Prepare for extreme heat early next week

Posted: Updated:
PHOENIX (3TV/CBS 5) -

A major heatwave is moving into Arizona starting today, with Valley temperatures reaching 120 by early next week.

Strong high pressure that tracked into the region from the subtropics is the driving force behind this relatively long-lasting string of some of the hottest temperatures felt in years, statewide.

Excessive Heat Warnings begin Saturday for Greater Phoenix and most of Arizona, with Heat Advisories for some mountain communities.  These alerts will continue through at least Thursday night.

During this time, the public is urged to limit outdoor activity to early morning or late evening hours. Drink more water than usual. Check on elderly family and small children for any signs of heat-related illnesses. Make sure pets have a cool place with water. Have an emergency kit on your car with water and first aid in the event of a breakdown. Wear light-colored, loose-fitting clothing and sunscreen. Those who work outdoors must take frequent breaks in an air conditioned building and continuously hydrate.

[SPECIAL SECTION: Extreme heat]

According to the National Weather Service, the record number of consecutive days at 115 or greater in Phoenix is four. That record could be hit next week. Daily high temperature records are also going to be threatened starting Sunday. The hottest day ever recorded in Phoenix was on June 26, 1990, when Phoenix Sky Harbor reached 122.

Look for a high of 110 in Phoenix Saturday afternoon, with 114 for Father's Day Sunday, 118 Monday, 121 Tuesday, 120 Wednesday and 116 Thursday. Lows will be in the 80s and low 90s.

Humidity will be low, and skies will be generally sunny, but higher dew points moving into the high country from the northeast on Monday and Tuesday may help produce some dry lightning, increasing the fire danger there.

[SPECIAL SECTION: Weather blogs]

Click/tap here to download the free azfamily mobile app.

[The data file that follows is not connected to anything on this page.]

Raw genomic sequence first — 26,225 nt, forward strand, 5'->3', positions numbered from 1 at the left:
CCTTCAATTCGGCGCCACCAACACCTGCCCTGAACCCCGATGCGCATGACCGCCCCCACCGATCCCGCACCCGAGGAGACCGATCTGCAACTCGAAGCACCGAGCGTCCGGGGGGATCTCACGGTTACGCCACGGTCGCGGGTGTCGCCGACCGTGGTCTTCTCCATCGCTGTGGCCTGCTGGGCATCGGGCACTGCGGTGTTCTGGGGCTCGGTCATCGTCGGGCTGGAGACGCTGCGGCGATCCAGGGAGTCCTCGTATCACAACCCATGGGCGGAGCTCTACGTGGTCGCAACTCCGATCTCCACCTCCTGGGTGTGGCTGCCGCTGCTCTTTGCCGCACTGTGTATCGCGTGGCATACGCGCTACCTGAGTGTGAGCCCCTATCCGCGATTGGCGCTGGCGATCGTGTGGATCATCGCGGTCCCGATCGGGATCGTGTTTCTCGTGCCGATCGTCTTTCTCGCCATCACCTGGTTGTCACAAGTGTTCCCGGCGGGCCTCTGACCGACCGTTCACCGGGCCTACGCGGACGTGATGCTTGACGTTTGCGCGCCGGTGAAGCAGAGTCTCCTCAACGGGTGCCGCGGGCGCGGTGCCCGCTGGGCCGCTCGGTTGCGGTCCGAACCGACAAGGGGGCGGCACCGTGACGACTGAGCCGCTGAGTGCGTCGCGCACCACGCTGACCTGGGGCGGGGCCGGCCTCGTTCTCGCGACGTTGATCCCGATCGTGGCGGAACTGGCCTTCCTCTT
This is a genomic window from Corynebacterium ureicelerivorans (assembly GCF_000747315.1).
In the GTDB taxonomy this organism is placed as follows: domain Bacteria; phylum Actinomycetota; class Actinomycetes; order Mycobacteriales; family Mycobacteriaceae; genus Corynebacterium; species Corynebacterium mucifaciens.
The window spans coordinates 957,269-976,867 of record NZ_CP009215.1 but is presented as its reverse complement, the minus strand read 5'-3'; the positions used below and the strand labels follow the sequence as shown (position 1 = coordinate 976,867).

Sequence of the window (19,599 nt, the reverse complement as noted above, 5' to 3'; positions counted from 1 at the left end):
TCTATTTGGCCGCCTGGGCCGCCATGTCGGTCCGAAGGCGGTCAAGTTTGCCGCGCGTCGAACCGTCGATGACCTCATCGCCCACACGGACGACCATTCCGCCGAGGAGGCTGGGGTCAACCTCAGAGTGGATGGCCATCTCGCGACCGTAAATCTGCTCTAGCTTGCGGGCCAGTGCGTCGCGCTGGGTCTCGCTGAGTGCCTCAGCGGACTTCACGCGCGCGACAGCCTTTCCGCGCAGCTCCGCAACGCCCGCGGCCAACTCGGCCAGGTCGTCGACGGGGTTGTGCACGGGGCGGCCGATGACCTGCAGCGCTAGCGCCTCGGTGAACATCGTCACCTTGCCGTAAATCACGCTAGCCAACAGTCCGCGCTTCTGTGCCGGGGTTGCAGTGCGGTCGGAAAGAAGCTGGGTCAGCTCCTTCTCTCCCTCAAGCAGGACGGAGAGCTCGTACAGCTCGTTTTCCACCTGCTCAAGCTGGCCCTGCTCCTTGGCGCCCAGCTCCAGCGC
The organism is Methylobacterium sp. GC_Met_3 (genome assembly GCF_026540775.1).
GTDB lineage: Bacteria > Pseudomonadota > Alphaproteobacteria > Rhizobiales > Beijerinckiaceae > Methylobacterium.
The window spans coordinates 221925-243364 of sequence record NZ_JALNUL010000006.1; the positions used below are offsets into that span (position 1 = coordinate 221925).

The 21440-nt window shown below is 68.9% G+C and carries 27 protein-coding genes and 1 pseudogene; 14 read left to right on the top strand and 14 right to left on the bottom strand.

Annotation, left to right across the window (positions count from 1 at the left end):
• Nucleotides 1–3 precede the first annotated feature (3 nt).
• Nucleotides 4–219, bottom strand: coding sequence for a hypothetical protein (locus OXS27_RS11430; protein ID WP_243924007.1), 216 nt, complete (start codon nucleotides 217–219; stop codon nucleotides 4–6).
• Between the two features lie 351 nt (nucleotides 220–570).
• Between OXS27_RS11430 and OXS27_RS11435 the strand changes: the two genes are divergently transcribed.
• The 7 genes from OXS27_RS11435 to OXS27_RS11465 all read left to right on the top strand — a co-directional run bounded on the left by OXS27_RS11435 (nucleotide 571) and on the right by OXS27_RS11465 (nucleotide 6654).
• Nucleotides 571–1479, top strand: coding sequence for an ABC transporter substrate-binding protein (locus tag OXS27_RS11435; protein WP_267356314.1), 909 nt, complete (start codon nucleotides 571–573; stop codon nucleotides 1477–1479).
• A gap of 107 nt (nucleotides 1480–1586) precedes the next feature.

Copyright 2017 KPHO/KTVK (KPHO Broadcasting Corporation). All rights reserved.


  • Weather BlogMore>>

  • GONE FISHIN': Best AZ spots to reel in a catch during the fall

    GONE FISHIN': Best AZ spots to reel in a catch during the fall

    Monday, October 16 2017 12:55 PM EDT2017-10-16 16:55:48 GMT
    (Source: 3TV/ CBS 5)(Source: 3TV/ CBS 5)

    As the saying goes, a bad day of fishing is better than a good day at the office. Now that temperatures are cooling down and fish are becoming more active, where are the best lakes to catch them?

    More >

    As the saying goes, a bad day of fishing is better than a good day at the office. Now that temperatures are cooling down and fish are becoming more active, where are the best lakes to catch them?

    More >
  • Flagstaff's fall beauty

    Flagstaff's fall beauty

    Saturday, October 14 2017 3:40 PM EDT2017-10-14 19:40:09 GMT
    (Source: 3TV/CBS 5)(Source: 3TV/CBS 5)

    Some say that Arizona doesn't have season and that we miss out on fall. But anyone who lives here knows that those beautiful fall colors are just a 2-hour drive away to the forests of Flagstaff. 

    More >

    Some say that Arizona doesn't have season and that we miss out on fall. But anyone who lives here knows that those beautiful fall colors are just a 2-hour drive away to the forests of Flagstaff. 

    More >
  • There's a name for the notorious wind that helped fan the Napa area wildfires

    There's a name for the notorious wind that helped fan the Napa area wildfires

    Thursday, October 12 2017 10:42 PM EDT2017-10-13 02:42:50 GMT
    A special wind in northern California is helping fanning the flames of the deadly wildfires. (Source: AP)A special wind in northern California is helping fanning the flames of the deadly wildfires. (Source: AP)

    In southern California, they are known as Santa Ana winds, and in northern California, they are known as Diablo winds. Both can bring the same problems to California.

    More >

    In southern California, they are known as Santa Ana winds, and in northern California, they are known as Diablo winds. Both can bring the same problems to California.

    More >